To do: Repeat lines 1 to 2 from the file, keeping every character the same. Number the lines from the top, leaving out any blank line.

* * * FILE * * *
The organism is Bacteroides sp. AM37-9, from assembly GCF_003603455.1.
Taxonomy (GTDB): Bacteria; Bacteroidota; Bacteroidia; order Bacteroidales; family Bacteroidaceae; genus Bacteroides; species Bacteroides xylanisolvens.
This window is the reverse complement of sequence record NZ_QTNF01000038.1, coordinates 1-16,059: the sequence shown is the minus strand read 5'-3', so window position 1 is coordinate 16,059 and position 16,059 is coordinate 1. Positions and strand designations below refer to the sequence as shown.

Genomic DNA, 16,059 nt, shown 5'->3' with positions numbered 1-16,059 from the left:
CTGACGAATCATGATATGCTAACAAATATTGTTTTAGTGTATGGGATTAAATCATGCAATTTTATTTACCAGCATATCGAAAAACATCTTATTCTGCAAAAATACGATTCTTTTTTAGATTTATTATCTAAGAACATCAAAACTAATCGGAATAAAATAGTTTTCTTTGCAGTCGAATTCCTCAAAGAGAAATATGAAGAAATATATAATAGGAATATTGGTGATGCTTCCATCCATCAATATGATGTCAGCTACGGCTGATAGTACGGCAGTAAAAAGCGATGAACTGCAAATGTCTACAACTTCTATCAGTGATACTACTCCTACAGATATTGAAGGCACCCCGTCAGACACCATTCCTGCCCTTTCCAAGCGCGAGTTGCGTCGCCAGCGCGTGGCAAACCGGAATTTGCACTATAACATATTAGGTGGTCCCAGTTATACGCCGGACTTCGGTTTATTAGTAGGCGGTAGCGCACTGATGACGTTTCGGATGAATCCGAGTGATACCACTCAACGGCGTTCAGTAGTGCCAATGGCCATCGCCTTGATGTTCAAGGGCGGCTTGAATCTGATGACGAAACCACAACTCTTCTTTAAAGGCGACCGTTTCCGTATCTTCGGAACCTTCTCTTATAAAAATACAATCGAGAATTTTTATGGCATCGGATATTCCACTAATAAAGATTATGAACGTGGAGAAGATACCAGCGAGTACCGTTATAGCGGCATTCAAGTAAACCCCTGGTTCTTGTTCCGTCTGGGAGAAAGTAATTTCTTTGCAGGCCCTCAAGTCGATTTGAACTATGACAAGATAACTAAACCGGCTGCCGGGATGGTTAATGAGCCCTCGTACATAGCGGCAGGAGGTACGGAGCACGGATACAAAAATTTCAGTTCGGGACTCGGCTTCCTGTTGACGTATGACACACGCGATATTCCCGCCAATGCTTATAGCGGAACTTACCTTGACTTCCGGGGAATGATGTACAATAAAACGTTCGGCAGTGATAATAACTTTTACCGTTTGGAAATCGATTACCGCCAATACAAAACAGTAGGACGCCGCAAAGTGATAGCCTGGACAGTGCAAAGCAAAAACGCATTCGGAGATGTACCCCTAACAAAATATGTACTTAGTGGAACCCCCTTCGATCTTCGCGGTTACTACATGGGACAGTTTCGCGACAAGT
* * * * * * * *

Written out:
The organism is Bacteroides sp. AM37-9, from assembly GCF_003603455.1.
Taxonomy (GTDB): Bacteria; Bacteroidota; Bacteroidia; order Bacteroidales; family Bacteroidaceae; genus Bacteroides; species Bacteroides xylanisolvens.